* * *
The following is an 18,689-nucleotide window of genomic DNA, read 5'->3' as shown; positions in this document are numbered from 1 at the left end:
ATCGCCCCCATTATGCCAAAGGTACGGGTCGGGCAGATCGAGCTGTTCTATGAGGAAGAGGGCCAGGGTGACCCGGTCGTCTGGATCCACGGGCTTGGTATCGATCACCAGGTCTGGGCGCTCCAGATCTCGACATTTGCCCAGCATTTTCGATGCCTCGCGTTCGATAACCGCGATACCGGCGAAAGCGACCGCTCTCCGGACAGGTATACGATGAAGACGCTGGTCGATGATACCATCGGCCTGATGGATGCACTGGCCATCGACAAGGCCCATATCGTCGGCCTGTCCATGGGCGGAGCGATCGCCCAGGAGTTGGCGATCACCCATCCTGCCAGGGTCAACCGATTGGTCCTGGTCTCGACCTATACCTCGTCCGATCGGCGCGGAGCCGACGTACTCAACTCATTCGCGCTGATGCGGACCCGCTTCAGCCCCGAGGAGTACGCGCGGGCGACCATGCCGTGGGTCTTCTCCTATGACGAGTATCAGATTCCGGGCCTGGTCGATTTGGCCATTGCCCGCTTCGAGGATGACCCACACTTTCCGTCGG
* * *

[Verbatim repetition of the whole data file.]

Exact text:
The following is an 18,689-nucleotide window of genomic DNA, read 5'->3' as shown; positions in this document are numbered from 1 at the left end:
ATCGCCCCCATTATGCCAAAGGTACGGGTCGGGCAGATCGAGCTGTTCTATGAGGAAGAGGGCCAGGGTGACCCGGTCGTCTGGATCCACGGGCTTGGTATCGATCACCAGGTCTGGGCGCTCCAGATCTCGACATTTGCCCAGCATTTTCGATGCCTCGCGTTCGATAACCGCGATACCGGCGAAAGCGACCGCTCTCCGGACAGGTATACGATGAAGACGCTGGTCGATGATACCATCGGCCTGATGGATGCACTGGCCATCGACAAGGCCCATATCGTCGGCCTGTCCATGGGCGGAGCGATCGCCCAGGAGTTGGCGATCACCCATCCTGCCAGGGTCAACCGATTGGTCCTGGTCTCGACCTATACCTCGTCCGATCGGCGCGGAGCCGACGTACTCAACTCATTCGCGCTGATGCGGACCCGCTTCAGCCCCGAGGAGTACGCGCGGGCGACCATGCCGTGGGTCTTCTCCTATGACGAGTATCAGATTCCGGGCCTGGTCGATTTGGCCATTGCCCGCTTCGAGGATGACCCACACTTTCCGTCGG